Of course, not all deployed personnel have access to all the latest, greatest technology.
Whitney Izzo, a 25-year-old director of operations from Carlsbad, Calif., says her fiancée, currently stationed in Afghanistan, has only been able to use Skype once.
“Some families get to Skype all the time or have e-mail or communicate through Facebook,” she says. “I’m so glad that some people have that, but it’s definitely not something everybody has.”
Izzo says she and her fiancée use letters, e-mail, and a cell phone to keep in touch, but that technical difficulties are often a problem.
“The Internet is slow and is not always reliable,” she says. “And the same goes for the cell phones. You have to hope the cell towers are working. Or that the circuits aren’t busy. Sometime, it will take maybe three hours to finally get through, then we’ll talk for two minutes and get cut off. There’s not always great communication.”
Base telephones also have issues, she says.
“Even on the larger bases, it’s basically a ton of people in one tiny room with no privacy,” she says. “They’re great when they have them set up,” but even then, her fiancée “has to wait in a line that could be an hour long.”
Allison Hester, a 40-year-old freelance graphic designer - from North Little Rock, Ark., says she usually communicates with her husband via e-mail, but has found not everything gets through the military’s firewall.
“I sent my husband a couple of videos, but the military computer system wouldn’t let him open them,” she says. “He also couldn’t do Facebook or anything like that because of security concerns.”
Hester says during her husband’s current deployment — he just left for a 14-month tour of duty in Afghanistan — the two will most likely rely on letters.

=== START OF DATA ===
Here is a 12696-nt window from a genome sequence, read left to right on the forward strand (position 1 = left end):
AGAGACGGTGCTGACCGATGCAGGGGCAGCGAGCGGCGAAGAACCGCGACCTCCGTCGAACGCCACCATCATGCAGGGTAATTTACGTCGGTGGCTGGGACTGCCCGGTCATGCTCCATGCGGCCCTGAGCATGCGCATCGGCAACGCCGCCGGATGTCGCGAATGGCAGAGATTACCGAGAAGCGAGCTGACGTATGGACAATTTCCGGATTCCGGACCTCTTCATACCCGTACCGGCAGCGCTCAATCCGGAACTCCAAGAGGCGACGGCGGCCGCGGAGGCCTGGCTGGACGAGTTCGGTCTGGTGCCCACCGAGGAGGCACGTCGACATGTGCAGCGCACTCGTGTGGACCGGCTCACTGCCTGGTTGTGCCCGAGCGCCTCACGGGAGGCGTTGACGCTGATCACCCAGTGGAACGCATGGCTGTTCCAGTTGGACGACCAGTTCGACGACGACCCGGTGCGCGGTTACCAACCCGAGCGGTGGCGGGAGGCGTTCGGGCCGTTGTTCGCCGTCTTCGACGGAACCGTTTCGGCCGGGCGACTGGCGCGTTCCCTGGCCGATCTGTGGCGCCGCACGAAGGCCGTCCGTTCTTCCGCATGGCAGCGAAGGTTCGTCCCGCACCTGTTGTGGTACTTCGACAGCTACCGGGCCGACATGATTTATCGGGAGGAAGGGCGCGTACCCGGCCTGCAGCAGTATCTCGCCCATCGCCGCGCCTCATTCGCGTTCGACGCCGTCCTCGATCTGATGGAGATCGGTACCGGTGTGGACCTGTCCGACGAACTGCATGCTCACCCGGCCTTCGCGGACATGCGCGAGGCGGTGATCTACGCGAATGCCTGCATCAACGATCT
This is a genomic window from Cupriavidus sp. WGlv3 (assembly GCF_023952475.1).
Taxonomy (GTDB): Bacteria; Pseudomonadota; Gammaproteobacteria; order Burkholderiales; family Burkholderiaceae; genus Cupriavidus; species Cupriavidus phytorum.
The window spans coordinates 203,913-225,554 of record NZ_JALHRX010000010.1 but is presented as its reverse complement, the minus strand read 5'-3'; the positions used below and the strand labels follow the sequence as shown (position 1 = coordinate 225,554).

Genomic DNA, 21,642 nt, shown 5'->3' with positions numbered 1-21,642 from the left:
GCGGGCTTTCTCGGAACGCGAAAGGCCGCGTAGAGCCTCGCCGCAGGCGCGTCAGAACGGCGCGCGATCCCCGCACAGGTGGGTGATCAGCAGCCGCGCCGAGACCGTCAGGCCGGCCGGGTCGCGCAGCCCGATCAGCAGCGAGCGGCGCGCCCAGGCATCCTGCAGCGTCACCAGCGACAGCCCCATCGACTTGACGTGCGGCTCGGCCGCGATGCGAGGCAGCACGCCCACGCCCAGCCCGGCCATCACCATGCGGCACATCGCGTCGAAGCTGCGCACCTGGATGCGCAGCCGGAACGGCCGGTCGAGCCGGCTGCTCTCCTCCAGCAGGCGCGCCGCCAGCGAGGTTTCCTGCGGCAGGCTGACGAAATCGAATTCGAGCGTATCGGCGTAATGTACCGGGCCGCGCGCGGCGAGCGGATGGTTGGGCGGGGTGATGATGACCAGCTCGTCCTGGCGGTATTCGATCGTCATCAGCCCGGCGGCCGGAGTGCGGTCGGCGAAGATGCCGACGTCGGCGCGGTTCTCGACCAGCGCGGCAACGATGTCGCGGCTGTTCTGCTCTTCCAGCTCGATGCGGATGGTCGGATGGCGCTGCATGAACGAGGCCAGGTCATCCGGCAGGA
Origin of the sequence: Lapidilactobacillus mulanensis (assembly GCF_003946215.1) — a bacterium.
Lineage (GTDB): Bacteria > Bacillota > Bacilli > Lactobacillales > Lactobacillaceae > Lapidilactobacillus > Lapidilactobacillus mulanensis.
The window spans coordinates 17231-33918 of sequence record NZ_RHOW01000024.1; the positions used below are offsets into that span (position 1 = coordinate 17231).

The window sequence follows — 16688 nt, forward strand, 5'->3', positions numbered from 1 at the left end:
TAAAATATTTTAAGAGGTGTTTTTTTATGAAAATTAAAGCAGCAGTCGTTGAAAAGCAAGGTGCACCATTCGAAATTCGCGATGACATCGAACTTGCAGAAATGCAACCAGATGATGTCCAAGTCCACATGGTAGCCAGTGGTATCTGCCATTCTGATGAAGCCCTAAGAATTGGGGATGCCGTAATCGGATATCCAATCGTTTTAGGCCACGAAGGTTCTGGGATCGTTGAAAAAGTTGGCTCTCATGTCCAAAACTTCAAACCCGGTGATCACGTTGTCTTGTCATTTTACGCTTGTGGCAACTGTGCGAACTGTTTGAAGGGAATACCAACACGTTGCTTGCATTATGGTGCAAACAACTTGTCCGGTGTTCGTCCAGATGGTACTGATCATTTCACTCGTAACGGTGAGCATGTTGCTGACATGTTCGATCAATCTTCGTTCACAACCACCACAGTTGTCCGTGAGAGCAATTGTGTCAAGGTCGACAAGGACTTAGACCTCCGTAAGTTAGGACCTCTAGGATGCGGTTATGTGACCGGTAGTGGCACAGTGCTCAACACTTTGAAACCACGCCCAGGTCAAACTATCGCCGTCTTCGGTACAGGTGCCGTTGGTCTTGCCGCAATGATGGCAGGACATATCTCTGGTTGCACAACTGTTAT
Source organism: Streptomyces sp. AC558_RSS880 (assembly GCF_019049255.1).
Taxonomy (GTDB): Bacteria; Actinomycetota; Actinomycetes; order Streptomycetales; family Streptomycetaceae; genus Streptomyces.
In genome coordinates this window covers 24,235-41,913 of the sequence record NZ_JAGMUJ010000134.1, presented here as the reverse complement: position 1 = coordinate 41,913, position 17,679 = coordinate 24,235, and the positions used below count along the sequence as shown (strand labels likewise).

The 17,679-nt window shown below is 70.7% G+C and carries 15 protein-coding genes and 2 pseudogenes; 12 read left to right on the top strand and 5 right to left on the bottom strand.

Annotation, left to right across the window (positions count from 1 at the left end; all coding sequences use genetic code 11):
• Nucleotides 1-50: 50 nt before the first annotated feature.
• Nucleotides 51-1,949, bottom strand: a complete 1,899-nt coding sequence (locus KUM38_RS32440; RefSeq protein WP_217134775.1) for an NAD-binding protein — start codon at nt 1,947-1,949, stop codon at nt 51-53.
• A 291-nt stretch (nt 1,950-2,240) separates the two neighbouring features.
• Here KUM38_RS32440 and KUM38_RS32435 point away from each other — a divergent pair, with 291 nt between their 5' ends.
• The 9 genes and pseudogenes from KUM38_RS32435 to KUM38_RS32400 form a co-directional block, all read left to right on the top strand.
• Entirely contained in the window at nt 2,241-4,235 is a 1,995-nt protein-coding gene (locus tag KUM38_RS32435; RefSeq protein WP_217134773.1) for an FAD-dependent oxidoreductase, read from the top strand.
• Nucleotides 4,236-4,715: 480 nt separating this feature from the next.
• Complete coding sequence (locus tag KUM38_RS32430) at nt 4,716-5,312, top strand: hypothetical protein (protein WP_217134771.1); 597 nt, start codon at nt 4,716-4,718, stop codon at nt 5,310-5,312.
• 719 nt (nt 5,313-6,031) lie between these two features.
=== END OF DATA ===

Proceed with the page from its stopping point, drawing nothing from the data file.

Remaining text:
“Eventually he’ll be able to get e-mail, but I imagine it’s mostly going to be snail mail,” she says. “We’re the non-technology people.”
Old vs. new
While today’s communications choices are vast and growing each day -- a new startup, Speaksake.com, - compiles and sends CDs full of recorded messages to soldiers at war -- many agree there are still benefits to communicating the old-fashioned way.
“I certainly think the ability to communicate through e-mail and through telephone is important,” says Susan Ross, associate professor of sociology at Lycoming College in Williamsport, Pa.. “But it doesn’t diminish the importance of a care package or actual letter. A care package is a symbolic gesture. It says: ‘I’ve taken the time to gather things for you, wrap it all up, go to the post office and ship it.’ It’s very tangible evidence that you’re not forgotten.”
Letters, too, require more time and thought, says Stephanie Coontz, director of research and public education for the Council on Contemporary Families.
“I do think steady communication can be a real boon for parted couples,” says Coontz, also a social historian and author of “Marriage, A History.”
“But the big advantage of letters is that people used to compose them, often over a few days, and think through what they wanted to say. If we did the same with e-mails, instead of just rapid-fire back and forth, it might allow couples to reach even more depth.”
Whitney Izzo, whose fiancée is currently in Afghanistan, says she sees advantages in both the old and the new ways.
“Letters are something you can have forever,” she says. “You can go back and reread them. It’s something physical and tangible that you can keep. But it’s wonderful getting something instantly. That’s one thing that technology has been able to bring to people overseas. It’s dangerous there and you don’t know what happens on a day-to-day basis. To get something instantly means you know that two hours ago, he was OK.”